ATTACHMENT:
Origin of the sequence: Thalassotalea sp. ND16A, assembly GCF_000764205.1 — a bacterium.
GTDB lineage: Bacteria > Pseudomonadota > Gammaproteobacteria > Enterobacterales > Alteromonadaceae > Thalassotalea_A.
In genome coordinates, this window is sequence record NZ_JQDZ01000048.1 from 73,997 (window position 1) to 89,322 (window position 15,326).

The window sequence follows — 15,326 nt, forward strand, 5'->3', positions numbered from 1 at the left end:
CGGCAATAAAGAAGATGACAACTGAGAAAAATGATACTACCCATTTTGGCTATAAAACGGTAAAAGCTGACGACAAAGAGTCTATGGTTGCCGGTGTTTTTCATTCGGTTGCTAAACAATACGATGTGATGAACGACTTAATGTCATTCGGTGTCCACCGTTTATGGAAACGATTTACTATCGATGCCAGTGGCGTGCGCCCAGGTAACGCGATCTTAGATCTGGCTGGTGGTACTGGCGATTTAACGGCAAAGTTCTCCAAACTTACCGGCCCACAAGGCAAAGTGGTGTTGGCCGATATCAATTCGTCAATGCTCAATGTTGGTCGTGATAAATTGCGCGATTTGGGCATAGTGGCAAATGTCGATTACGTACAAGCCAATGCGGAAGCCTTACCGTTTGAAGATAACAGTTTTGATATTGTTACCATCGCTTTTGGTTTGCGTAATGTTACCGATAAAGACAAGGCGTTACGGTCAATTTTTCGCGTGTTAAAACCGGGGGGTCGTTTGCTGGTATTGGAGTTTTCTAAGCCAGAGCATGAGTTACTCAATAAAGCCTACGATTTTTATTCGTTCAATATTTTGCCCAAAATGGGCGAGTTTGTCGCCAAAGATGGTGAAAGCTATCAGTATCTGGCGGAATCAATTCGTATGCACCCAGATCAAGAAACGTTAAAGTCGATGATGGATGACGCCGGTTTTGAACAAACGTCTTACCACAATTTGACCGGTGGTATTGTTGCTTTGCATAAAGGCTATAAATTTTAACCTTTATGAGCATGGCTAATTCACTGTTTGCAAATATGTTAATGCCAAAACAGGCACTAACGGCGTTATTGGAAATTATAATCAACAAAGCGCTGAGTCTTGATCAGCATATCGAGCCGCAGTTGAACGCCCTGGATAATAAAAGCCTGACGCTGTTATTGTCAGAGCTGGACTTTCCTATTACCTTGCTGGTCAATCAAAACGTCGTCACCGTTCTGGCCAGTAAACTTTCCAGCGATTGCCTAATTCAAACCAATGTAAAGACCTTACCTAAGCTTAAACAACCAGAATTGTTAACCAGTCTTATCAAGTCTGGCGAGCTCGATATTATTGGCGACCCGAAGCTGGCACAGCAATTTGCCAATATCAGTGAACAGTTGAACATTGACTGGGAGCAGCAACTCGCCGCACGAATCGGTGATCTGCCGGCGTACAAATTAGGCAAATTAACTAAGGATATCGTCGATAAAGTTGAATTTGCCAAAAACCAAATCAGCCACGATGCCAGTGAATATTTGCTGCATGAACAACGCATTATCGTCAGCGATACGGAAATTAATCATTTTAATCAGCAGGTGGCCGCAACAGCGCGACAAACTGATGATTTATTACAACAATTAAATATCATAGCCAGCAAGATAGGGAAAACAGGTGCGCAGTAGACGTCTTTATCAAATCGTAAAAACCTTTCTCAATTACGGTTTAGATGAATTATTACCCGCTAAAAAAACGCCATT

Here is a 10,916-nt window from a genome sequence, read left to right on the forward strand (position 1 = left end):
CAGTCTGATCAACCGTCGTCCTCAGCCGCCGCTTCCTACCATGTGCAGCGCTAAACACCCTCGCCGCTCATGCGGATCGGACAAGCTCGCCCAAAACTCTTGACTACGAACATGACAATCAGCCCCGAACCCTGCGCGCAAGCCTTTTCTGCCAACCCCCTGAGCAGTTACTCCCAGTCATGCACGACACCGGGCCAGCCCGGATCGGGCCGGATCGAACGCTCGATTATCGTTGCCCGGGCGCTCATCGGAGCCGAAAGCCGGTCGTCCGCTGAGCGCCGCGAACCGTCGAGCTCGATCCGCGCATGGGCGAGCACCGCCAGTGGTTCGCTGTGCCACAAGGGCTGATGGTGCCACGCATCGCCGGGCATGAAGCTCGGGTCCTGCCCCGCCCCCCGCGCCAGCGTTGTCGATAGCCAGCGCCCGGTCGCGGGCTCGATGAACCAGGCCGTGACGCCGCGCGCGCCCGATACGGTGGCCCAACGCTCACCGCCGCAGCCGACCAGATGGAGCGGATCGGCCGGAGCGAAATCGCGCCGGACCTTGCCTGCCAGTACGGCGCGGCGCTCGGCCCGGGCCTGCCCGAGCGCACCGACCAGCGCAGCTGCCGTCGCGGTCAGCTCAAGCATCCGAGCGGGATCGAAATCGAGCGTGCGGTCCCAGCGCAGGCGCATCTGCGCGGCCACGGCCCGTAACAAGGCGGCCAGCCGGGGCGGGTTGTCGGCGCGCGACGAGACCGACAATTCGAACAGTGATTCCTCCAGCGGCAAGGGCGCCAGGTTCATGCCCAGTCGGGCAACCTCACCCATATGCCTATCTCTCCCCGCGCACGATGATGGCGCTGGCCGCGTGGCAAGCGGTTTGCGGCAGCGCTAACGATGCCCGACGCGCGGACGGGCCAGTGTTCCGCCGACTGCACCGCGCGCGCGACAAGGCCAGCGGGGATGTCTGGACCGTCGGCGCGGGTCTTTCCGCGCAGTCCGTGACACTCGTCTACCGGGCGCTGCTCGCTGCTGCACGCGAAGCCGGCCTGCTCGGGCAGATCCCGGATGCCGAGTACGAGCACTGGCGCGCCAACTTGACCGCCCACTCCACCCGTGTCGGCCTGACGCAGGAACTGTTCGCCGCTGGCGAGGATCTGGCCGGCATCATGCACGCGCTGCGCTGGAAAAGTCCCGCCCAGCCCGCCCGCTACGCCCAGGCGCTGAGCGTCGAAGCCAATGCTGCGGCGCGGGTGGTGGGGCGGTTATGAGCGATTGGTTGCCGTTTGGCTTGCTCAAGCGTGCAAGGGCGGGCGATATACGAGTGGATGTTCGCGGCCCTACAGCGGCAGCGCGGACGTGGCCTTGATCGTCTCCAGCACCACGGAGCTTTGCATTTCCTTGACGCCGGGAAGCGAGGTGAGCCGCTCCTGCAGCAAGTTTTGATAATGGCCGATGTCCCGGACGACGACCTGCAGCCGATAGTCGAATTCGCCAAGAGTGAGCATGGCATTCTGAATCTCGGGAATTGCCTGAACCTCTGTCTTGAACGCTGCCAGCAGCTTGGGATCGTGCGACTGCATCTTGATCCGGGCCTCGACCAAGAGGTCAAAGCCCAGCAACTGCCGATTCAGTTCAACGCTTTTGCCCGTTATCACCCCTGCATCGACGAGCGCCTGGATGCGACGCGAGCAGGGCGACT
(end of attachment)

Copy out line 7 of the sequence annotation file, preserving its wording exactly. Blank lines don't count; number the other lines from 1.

CAGTCTGATCAACCGTCGTCCTCAGCCGCCGCTTCCTACCATGTGCAGCGCTAAACACCCTCGCCGCTCATGCGGATCGGACAAGCTCGCCCAAAACTCTTGACTACGAACATGACAATCAGCCCCGAACCCTGCGCGCAAGCCTTTTCTGCCAACCCCCTGAGCAGTTACTCCCAGTCATGCACGACACCGGGCCAGCCCGGATCGGGCCGGATCGAACGCTCGATTATCGTTGCCCGGGCGCTCATCGGAGCCGAAAGCCGGTCGTCCGCTGAGCGCCGCGAACCGTCGAGCTCGATCCGCGCATGGGCGAGCACCGCCAGTGGTTCGCTGTGCCACAAGGGCTGATGGTGCCACGCATCGCCGGGCATGAAGCTCGGGTCCTGCCCCGCCCCCCGCGCCAGCGTTGTCGATAGCCAGCGCCCGGTCGCGGGCTCGATGAACCAGGCCGTGACGCCGCGCGCGCCCGATACGGTGGCCCAACGCTCACCGCCGCAGCCGACCAGATGGAGCGGATCGGCCGGAGCGAAATCGCGCCGGACCTTGCCTGCCAGTACGGCGCGGCGCTCGGCCCGGGCCTGCCCGAGCGCACCGACCAGCGCAGCTGCCGTCGCGGTCAGCTCAAGCATCCGAGCGGGATCGAAATCGAGCGTGCGGTCCCAGCGCAGGCGCATCTGCGCGGCCACGGCCCGTAACAAGGCGGCCAGCCGGGGCGGGTTGTCGGCGCGCGACGAGACCGACAATTCGAACAGTGATTCCTCCAGCGGCAAGGGCGCCAGGTTCATGCCCAGTCGGGCAACCTCACCCATATGCCTATCTCTCCCCGCGCACGATGATGGCGCTGGCCGCGTGGCAAGCGGTTTGCGGCAGCGCTAACGATGCCCGACGCGCGGACGGGCCAGTGTTCCGCCGACTGCACCGCGCGCGCGACAAGGCCAGCGGGGATGTCTGGACCGTCGGCGCGGGTCTTTCCGCGCAGTCCGTGACACTCGTCTACCGGGCGCTGCTCGCTGCTGCACGCGAAGCCGGCCTGCTCGGGCAGATCCCGGATGCCGAGTACGAGCACTGGCGCGCCAACTTGACCGCCCACTCCACCCGTGTCGGCCTGACGCAGGAACTGTTCGCCGCTGGCGAGGATCTGGCCGGCATCATGCACGCGCTGCGCTGGAAAAGTCCCGCCCAGCCCGCCCGCTACGCCCAGGCGCTGAGCGTCGAAGCCAATGCTGCGGCGCGGGTGGTGGGGCGGTTATGAGCGATTGGTTGCCGTTTGGCTTGCTCAAGCGTGCAAGGGCGGGCGATATACGAGTGGATGTTCGCGGCCCTACAGCGGCAGCGCGGACGTGGCCTTGATCGTCTCCAGCACCACGGAGCTTTGCATTTCCTTGACGCCGGGAAGCGAGGTGAGCCGCTCCTGCAGCAAGTTTTGATAATGGCCGATGTCCCGGACGACGACCTGCAGCCGATAGTCGAATTCGCCAAGAGTGAGCATGGCATTCTGAATCTCGGGAATTGCCTGAACCTCTGTCTTGAACGCTGCCAGCAGCTTGGGATCGTGCGACTGCATCTTGATCCGGGCCTCGACCAAGAGGTCAAAGCCCAGCAACTGCCGATTCAGTTCAACGCTTTTGCCCGTTATCACCCCTGCATCGACGAGCGCCTGGATGCGACGCGAGCAGGGCGACT